```-- |
-- Module:      Math.NumberTheory.Recurrences.Linear
-- Copyright:   (c) 2011 Daniel Fischer
-- Licence:     MIT
-- Maintainer:  Daniel Fischer <daniel.is.fischer@googlemail.com>
--
-- Efficient calculation of linear recurrent sequences, including Fibonacci and Lucas sequences.

{-# LANGUAGE CPP #-}
module Math.NumberTheory.Recurrences.Linear
( factorial
, fibonacci
, fibonacciPair
, lucas
, lucasPair
, generalLucas
) where

#include "MachDeps.h"

import Data.Bits
import Numeric.Natural

-- | Infinite zero-based table of factorials.
--
-- >>> take 5 factorial
-- [1,1,2,6,24]
--
-- The time-and-space behaviour of 'factorial' is similar to described in
-- "Math.NumberTheory.Recurrences.Bilinear#memory".
factorial :: (Num a, Enum a) => [a]
factorial = scanl (*) 1 [1..]
{-# SPECIALIZE factorial :: [Int]     #-}
{-# SPECIALIZE factorial :: [Word]    #-}
{-# SPECIALIZE factorial :: [Integer] #-}
{-# SPECIALIZE factorial :: [Natural] #-}

-- | @'fibonacci' k@ calculates the @k@-th Fibonacci number in
--   /O/(@log (abs k)@) steps. The index may be negative. This
--   is efficient for calculating single Fibonacci numbers (with
--   large index), but for computing many Fibonacci numbers in
--   close proximity, it is better to use the simple addition
--   formula starting from an appropriate pair of successive
--   Fibonacci numbers.
fibonacci :: Num a => Int -> a
fibonacci = fst . fibonacciPair
{-# SPECIALIZE fibonacci :: Int -> Int     #-}
{-# SPECIALIZE fibonacci :: Int -> Word    #-}
{-# SPECIALIZE fibonacci :: Int -> Integer #-}
{-# SPECIALIZE fibonacci :: Int -> Natural #-}

-- | @'fibonacciPair' k@ returns the pair @(F(k), F(k+1))@ of the @k@-th
--   Fibonacci number and its successor, thus it can be used to calculate
--   the Fibonacci numbers from some index on without needing to compute
--   the previous. The pair is efficiently calculated
--   in /O/(@log (abs k)@) steps. The index may be negative.
fibonacciPair :: Num a => Int -> (a, a)
fibonacciPair n
| n < 0     = let (f,g) = fibonacciPair (-(n+1)) in if testBit n 0 then (g, -f) else (-g, f)
| n == 0    = (0, 1)
| otherwise = look (WORD_SIZE_IN_BITS - 2)
where
look k
| testBit n k = go (k-1) 0 1
| otherwise   = look (k-1)
go k g f
| k < 0       = (f, f+g)
| testBit n k = go (k-1) (f*(f+shiftL1 g)) ((f+g)*shiftL1 f + g*g)
| otherwise   = go (k-1) (f*f+g*g) (f*(f+shiftL1 g))
{-# SPECIALIZE fibonacciPair :: Int -> (Int, Int)         #-}
{-# SPECIALIZE fibonacciPair :: Int -> (Word, Word)       #-}
{-# SPECIALIZE fibonacciPair :: Int -> (Integer, Integer) #-}
{-# SPECIALIZE fibonacciPair :: Int -> (Natural, Natural) #-}

-- | @'lucas' k@ computes the @k@-th Lucas number. Very similar
--   to @'fibonacci'@.
lucas :: Num a => Int -> a
lucas = fst . lucasPair
{-# SPECIALIZE lucas :: Int -> Int     #-}
{-# SPECIALIZE lucas :: Int -> Word    #-}
{-# SPECIALIZE lucas :: Int -> Integer #-}
{-# SPECIALIZE lucas :: Int -> Natural #-}

-- | @'lucasPair' k@ computes the pair @(L(k), L(k+1))@ of the @k@-th
--   Lucas number and its successor. Very similar to @'fibonacciPair'@.
lucasPair :: Num a => Int -> (a, a)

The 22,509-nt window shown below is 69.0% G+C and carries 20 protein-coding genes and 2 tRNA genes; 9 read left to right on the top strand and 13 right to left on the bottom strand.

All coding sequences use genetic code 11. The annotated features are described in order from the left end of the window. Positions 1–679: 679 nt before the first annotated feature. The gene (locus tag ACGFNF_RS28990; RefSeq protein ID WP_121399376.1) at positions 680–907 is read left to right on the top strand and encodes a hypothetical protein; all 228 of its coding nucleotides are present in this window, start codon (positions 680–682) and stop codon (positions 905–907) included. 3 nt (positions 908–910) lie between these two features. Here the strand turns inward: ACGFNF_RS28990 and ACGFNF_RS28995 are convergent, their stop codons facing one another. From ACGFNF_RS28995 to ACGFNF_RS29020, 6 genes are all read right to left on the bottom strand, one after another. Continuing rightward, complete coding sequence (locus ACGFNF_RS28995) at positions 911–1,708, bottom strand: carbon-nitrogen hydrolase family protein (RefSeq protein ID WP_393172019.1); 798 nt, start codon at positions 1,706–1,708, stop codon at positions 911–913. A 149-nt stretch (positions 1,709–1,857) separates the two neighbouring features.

lucasPair n
| n < 0     = let (f,g) = lucasPair (-(n+1)) in if testBit n 0 then (-g, f) else (g, -f)
| n == 0    = (2, 1)
| otherwise = look (WORD_SIZE_IN_BITS - 2)
where
look k
| testBit n k = go (k-1) 0 1
| otherwise   = look (k-1)
go k g f
| k < 0       = (shiftL1 g + f,g+3*f)
| otherwise   = go (k-1) g' f'
where
(f',g')
| testBit n k = (shiftL1 (f*(f+g)) + g*g,f*(shiftL1 g + f))
| otherwise   = (f*(shiftL1 g + f),f*f+g*g)
{-# SPECIALIZE lucasPair :: Int -> (Int, Int)         #-}
{-# SPECIALIZE lucasPair :: Int -> (Word, Word)       #-}
{-# SPECIALIZE lucasPair :: Int -> (Integer, Integer) #-}
{-# SPECIALIZE lucasPair :: Int -> (Natural, Natural) #-}

-- | @'generalLucas' p q k@ calculates the quadruple @(U(k), U(k+1), V(k), V(k+1))@
--   where @U(i)@ is the Lucas sequence of the first kind and @V(i)@ the Lucas
--   sequence of the second kind for the parameters @p@ and @q@, where @p^2-4q /= 0@.
--   Both sequences satisfy the recurrence relation @A(j+2) = p*A(j+1) - q*A(j)@,
--   the starting values are @U(0) = 0, U(1) = 1@ and @V(0) = 2, V(1) = p@.
--   The Fibonacci numbers form the Lucas sequence of the first kind for the
--   parameters @p = 1, q = -1@ and the Lucas numbers form the Lucas sequence of
--   the second kind for these parameters.
--   Here, the index must be non-negative, since the terms of the sequence for
--   negative indices are in general not integers.
generalLucas :: Num a => a -> a -> Int -> (a, a, a, a)
generalLucas p q k
| k < 0       = error "generalLucas: negative index"
| k == 0      = (0,1,2,p)
| otherwise   = look (WORD_SIZE_IN_BITS - 2)
where
look i
| testBit k i   = go (i-1) 1 p p q
| otherwise     = look (i-1)
go i un un1 vn qn
| i < 0         = (un, un1, vn, p*un1 - shiftL1 (q*un))
| testBit k i   = go (i-1) (un1*vn-qn) ((p*un1-q*un)*vn - p*qn) ((p*un1 - (2*q)*un)*vn - p*qn) (qn*qn*q)
| otherwise     = go (i-1) (un*vn) (un1*vn-qn) (vn*vn - 2*qn) (qn*qn)
{-# SPECIALIZE generalLucas :: Int     -> Int     -> Int -> (Int, Int, Int, Int)                 #-}
{-# SPECIALIZE generalLucas :: Word    -> Word    -> Int -> (Word, Word, Word, Word)             #-}
{-# SPECIALIZE generalLucas :: Integer -> Integer -> Int -> (Integer, Integer, Integer, Integer) #-}
{-# SPECIALIZE generalLucas :: Natural -> Natural -> Int -> (Natural, Natural, Natural, Natural) #-}

shiftL1 :: Num a => a -> a
shiftL1 n = n + n
```